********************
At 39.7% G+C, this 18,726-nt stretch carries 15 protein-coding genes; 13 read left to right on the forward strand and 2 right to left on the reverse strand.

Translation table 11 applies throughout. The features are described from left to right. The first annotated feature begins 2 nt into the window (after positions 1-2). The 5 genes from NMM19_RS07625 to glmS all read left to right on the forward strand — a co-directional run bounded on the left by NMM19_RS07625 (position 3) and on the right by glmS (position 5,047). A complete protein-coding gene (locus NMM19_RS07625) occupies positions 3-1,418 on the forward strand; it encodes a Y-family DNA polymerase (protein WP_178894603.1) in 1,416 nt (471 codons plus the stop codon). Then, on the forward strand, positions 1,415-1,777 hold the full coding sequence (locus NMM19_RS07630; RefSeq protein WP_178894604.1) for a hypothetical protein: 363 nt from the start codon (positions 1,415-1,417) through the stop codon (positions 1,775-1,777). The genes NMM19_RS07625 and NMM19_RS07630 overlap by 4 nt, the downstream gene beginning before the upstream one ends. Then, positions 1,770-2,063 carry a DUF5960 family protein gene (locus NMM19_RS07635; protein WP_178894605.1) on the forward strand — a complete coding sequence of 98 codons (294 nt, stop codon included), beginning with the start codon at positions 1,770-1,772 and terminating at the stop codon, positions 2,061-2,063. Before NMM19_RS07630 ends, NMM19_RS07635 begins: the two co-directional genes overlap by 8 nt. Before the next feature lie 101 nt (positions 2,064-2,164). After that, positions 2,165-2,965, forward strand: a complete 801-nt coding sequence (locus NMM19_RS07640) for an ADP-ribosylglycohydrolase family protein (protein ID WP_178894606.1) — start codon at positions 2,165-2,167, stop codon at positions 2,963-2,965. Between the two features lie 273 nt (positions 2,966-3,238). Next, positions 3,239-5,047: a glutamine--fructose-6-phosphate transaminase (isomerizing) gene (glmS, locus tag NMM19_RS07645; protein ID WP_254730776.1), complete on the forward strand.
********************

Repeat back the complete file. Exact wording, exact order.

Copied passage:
At 39.7% G+C, this 18,726-nt stretch carries 15 protein-coding genes; 13 read left to right on the forward strand and 2 right to left on the reverse strand.

Translation table 11 applies throughout. The features are described from left to right. The first annotated feature begins 2 nt into the window (after positions 1-2). The 5 genes from NMM19_RS07625 to glmS all read left to right on the forward strand — a co-directional run bounded on the left by NMM19_RS07625 (position 3) and on the right by glmS (position 5,047). A complete protein-coding gene (locus NMM19_RS07625) occupies positions 3-1,418 on the forward strand; it encodes a Y-family DNA polymerase (protein WP_178894603.1) in 1,416 nt (471 codons plus the stop codon). Then, on the forward strand, positions 1,415-1,777 hold the full coding sequence (locus NMM19_RS07630; RefSeq protein WP_178894604.1) for a hypothetical protein: 363 nt from the start codon (positions 1,415-1,417) through the stop codon (positions 1,775-1,777). The genes NMM19_RS07625 and NMM19_RS07630 overlap by 4 nt, the downstream gene beginning before the upstream one ends. Then, positions 1,770-2,063 carry a DUF5960 family protein gene (locus NMM19_RS07635; protein WP_178894605.1) on the forward strand — a complete coding sequence of 98 codons (294 nt, stop codon included), beginning with the start codon at positions 1,770-1,772 and terminating at the stop codon, positions 2,061-2,063. Before NMM19_RS07630 ends, NMM19_RS07635 begins: the two co-directional genes overlap by 8 nt. Before the next feature lie 101 nt (positions 2,064-2,164). After that, positions 2,165-2,965, forward strand: a complete 801-nt coding sequence (locus NMM19_RS07640) for an ADP-ribosylglycohydrolase family protein (protein ID WP_178894606.1) — start codon at positions 2,165-2,167, stop codon at positions 2,963-2,965. Between the two features lie 273 nt (positions 2,966-3,238). Next, positions 3,239-5,047: a glutamine--fructose-6-phosphate transaminase (isomerizing) gene (glmS, locus tag NMM19_RS07645; protein ID WP_254730776.1), complete on the forward strand.